Fry explained that the quilt was a major step toward improving the treatment offered to survivors on Colgate’s campus.
“Colgate is very focused on prevention of sexual assault through programs like Yes Means Yes and Bystander Intervention. We need to be just as focused on supporting the survivors in our community. After the Speak Out last semester, it felt like wounds had been reopened without much structural follow up. I thought it was important to bring the quilt to offer a space that is specifically by and for survivors, that prioritizes their healing, that shows that there is no one way in which we experience or respond to violence,” Fry said.
Senior Casidhe Holland spoke about the quilt’s large size.
“The quilt is a very incredible experience, and what’s crazy is that only part of it was shown. You think the HOP is huge, but the quilt is so enormous that only a fraction of it was even on display. I think it was a very emotional experience because you’re walking around and there are so many squares. It’s overwhelming to realize that every one of those squares represents someone who has experienced sexual assault or who is a supporter,” Holland said.
Some students felt that it was a reflection of the changes that have been happening at Colgate.
“My first year here at Colgate there was so much silence around sexual assault, around rape culture, around how much it happens and how much it gets covered up on college campuses. It was really quiet. No one was talking about it. Starting my sophomore year it really began. I started to see the ripples activating. I know it was going on before my first year also, but at the very beginning I just didn’t see it. Over the past couple years, especially this year with the Speak Out, and the human chain around Women Studies, there has been so much student activism around sexual assault and people are starting to realize this is a problem. This coming to Colgate is huge,” Holland said.
Senior Samantha Hom, Sexual and Gender-Based Intern for Women’s Studies who helped to organize the event, also felt that it opened important dialogue at Colgate.
“I think it was such an important event because of the conversations on campus following the protest last semester surrounding survivor-centric initiatives and programs. The Monument Quilt is survivor-centric because it is a public healing space created by and for survivors that shows a range of stories and experiences. It also speaks volumes to one of the slogans of the movement, ‘Stories Not Statistics.’ The focus of the quilt is telling stories that are so often silenced and brushed under the rug. It’s very powerful to see such public support for an issue that is so often publicly shamed,” Hom said.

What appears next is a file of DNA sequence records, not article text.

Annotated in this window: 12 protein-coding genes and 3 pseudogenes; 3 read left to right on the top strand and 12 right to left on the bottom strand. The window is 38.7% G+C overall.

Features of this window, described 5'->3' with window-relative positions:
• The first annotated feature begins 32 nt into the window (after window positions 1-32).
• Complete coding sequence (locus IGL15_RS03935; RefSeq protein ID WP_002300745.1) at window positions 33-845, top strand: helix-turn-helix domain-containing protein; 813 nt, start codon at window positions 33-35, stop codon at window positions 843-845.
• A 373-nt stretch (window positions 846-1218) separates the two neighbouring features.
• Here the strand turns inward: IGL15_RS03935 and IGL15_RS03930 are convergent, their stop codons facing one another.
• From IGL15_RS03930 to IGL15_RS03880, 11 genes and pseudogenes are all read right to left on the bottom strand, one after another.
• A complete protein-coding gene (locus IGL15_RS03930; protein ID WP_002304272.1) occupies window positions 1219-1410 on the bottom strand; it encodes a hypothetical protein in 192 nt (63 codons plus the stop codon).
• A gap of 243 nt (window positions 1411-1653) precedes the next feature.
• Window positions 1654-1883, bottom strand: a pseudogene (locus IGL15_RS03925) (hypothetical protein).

Senior Jessie Sullivan, a volunteer at the event, hoped that the event would continue to inspire people even after the quilt has left Colgate.
“I think it was very important for the Monument Quilt to bring people together, to allow people to have solemn moments alone, and to show our community that this is a chance for us to mobilize and make real changes. I hope that these feelings don’t fade as they so often do, but that we can use this momentum to change rape culture at Colgate, hold perpetrators accountable and support survivors,” Sullivan said.
FORCE has completed several activist art projects to date. It became active in 2012, inspired by legislation intended to control women’s bodies and the discourse around it. The two goals of the group are to combat rape culture and to imagine a world where consent is how we talk about sex, and to imagine a world where survivors are supported rather than shamed.
FORCE garnered national attention in 2012 when it created the Pink Loves Consent Line, a viral website announcing a fake underwear line displaying messages about consent as a parody of Victoria’s Secret’s problematic “sexy” underwear messages. Following the success of this project, the group creating a parody Playboy Party List that included a consensual sexual behavior guide.
The current focus of the group is on The Monument Quilt and community organizing. The quilt will be displayed in Baltimore this weekend, along with billboards and bus-stop ads all over the city with messages of support for survivors.